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Andrew Lynch: Despite €150m cost, Moriarty Tribunal will go down as a monument to incompetence of our political and legal systems

Justice Michael Moriarty's final tribunal report took 14 years to produce, cost the best part of €150m, runs to almost 2,400 pages and would probably break your computer if you tried to print the whole thing out.

Luckily for people who have other things to do with their lives, its findings are summed up in just one key sentence.

Michael Lowry's "cynical and venal abuse of office" displayed "qualities similar in nature" to Charlie Haughey and "has cast a shadow over this country's public life".

So where exactly does this get us? Unfortunately, the answer is: not very far.

Despite all the fanfare, the evidence in this report cannot be used in a court of law unless it's verified by yet another inquiry -- which means that the chances of anyone ending up behind bars are extremely slim.


As Lowry and others have been quick to point out, the report is essentially just one man's interpretation of the truth.

It makes several damning allegations against the former Fine Gael minister, Denis O'Brien and Ben Dunne, all of which they have angrily denied.

There is still no smoking gun, which means that ultimately you have to make your own mind up about who to believe.

What the report doesn't tell you is that, in its own way, this tribunal is a bigger scandal than anything it has been investigating.

When it was first set up in September 1997, the general view was that it would be over in time for Christmas.

Instead it rambled on like some grotesque national soap opera, with lawyers being paid up to €2,500 a day and submitting expense claims for such vital legal aids as Belgian chocolates.

This may be unfair to the judge -- but just like the allegations in this document, there's no absolute proof either way.

Given all the mud that's flying around, it's important to stress that the report does not actually claim Lowry made the wrong decision in awarding the GSM mobile phone licence to Esat Digifone.

That would have opened up the floodgates to a series of legal challenges from the unsuccessful bidders, although some of them may be tempted to look for compensation anyway.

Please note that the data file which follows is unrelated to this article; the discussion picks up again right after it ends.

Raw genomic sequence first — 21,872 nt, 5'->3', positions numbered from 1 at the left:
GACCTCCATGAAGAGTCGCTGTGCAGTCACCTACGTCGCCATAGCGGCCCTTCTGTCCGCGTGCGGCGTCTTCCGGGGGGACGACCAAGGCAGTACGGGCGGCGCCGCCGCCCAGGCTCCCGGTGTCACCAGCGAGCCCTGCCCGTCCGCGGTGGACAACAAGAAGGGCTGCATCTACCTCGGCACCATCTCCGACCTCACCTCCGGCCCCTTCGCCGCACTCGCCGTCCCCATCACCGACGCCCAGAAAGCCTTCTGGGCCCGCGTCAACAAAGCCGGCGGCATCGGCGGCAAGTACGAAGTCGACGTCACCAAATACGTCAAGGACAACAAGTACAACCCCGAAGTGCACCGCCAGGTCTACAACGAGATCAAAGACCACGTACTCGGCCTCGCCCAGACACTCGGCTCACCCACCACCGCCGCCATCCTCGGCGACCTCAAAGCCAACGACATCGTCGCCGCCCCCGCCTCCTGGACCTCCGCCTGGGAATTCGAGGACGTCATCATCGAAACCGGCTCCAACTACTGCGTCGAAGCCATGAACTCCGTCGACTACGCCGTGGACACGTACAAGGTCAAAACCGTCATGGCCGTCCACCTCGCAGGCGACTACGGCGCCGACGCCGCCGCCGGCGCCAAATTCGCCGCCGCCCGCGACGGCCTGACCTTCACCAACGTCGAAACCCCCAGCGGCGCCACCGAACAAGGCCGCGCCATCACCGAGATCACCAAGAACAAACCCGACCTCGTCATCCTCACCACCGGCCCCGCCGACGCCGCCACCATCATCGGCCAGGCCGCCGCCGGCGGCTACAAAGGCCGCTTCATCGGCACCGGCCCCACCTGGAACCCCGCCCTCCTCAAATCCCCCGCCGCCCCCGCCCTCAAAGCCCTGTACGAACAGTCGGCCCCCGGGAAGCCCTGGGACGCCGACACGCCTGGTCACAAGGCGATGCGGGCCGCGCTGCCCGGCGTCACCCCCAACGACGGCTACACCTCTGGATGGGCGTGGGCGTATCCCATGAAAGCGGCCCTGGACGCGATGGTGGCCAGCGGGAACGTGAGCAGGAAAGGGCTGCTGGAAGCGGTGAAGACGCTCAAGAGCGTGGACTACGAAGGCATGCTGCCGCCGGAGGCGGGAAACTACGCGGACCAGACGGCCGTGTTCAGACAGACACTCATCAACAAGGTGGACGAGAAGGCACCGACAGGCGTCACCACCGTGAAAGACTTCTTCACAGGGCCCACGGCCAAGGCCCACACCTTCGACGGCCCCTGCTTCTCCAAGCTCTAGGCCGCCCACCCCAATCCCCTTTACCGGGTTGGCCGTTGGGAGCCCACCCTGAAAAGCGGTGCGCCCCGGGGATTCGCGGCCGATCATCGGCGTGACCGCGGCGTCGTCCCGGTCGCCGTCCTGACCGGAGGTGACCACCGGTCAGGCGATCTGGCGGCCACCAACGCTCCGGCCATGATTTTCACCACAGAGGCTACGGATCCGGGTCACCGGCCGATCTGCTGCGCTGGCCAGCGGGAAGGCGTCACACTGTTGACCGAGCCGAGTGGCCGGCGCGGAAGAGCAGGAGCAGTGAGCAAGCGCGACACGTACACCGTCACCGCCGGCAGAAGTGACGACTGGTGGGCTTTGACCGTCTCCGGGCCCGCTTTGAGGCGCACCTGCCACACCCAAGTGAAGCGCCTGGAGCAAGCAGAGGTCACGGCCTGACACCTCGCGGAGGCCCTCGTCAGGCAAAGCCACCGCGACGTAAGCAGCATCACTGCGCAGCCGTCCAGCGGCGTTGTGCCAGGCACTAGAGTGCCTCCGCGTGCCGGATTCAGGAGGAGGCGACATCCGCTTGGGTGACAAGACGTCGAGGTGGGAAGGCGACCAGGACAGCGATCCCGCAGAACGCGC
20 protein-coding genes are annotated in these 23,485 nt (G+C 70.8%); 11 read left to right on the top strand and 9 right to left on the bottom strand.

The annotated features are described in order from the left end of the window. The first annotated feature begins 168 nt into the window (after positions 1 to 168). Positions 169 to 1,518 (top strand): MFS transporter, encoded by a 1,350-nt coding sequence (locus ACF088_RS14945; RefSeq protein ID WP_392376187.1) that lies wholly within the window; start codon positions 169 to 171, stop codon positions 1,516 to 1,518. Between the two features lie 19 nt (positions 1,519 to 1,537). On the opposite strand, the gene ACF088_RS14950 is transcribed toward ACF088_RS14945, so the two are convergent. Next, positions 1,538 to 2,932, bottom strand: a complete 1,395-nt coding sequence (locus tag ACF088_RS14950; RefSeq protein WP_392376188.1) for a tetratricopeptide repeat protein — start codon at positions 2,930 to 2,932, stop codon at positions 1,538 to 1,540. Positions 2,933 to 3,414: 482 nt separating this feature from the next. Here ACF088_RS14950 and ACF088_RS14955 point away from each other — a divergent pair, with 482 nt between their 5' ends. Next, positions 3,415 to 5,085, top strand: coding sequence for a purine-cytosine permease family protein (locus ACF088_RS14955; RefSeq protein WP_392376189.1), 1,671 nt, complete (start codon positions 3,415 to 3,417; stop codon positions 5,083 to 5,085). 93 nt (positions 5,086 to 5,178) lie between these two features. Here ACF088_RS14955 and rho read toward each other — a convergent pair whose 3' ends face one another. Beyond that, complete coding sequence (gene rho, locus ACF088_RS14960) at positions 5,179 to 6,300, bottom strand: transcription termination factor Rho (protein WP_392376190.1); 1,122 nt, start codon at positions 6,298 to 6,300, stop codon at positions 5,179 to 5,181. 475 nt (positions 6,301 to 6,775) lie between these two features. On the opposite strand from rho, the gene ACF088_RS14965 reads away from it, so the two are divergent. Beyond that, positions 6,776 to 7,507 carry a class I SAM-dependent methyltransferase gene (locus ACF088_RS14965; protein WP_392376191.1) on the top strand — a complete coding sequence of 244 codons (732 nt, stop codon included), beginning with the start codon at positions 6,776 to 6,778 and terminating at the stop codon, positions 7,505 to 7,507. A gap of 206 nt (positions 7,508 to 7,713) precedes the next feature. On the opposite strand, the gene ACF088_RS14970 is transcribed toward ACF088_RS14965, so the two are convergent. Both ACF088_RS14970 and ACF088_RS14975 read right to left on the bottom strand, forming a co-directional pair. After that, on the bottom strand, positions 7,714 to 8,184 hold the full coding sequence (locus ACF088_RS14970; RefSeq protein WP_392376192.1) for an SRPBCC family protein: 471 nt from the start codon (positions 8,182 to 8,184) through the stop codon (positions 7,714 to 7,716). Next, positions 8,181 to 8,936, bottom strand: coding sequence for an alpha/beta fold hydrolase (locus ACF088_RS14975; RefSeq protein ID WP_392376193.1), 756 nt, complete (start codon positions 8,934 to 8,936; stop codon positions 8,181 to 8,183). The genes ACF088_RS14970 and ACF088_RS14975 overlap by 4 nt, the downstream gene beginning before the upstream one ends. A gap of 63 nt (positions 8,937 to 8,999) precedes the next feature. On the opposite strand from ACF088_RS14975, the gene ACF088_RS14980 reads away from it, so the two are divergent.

Nobody can deny that Denis O'Brien made the most of the opportunity he was given, which is why he is such a wealthy man today.


The report is certainly embarrassing for Enda Kenny's new Government, which contains no fewer than six people who sat around the Cabinet with Lowry in the mid-90s.

Since Moriarty concludes that the Tipperary man pulled the wool over their eyes, however, it is unlikely to do them any long-term damage.

Because Lowry was chucked out of Fine Gael a long time ago, the new Taoiseach can present this as just an unfortunate bit of history -- although Kenny certainly needs to produce a more convincing defence than he managed during his weak performance in the Dail yesterday.

Micheal Martin may huff and puff, but Fianna Fail is not exactly in a position to preach about low standards in high places.

The same goes for Sinn Fein, even though that won't stop Gerry Adams from performing his holier-than-thou act yet again.

When all the fuss dies down, the biggest loser of all will be the taxpayer -- who must foot another massive bill for the State's failure to properly investigate its own scandals.

Dermot Desmond has already described the Moriarty Report as the most expensive comic ever produced.

Unfortunately, it does not exactly contain a lot of laughs.

Instead, this tribunal will go down in history as a monument to the incompetence of our political and legal systems -- and it must never be allowed to happen again.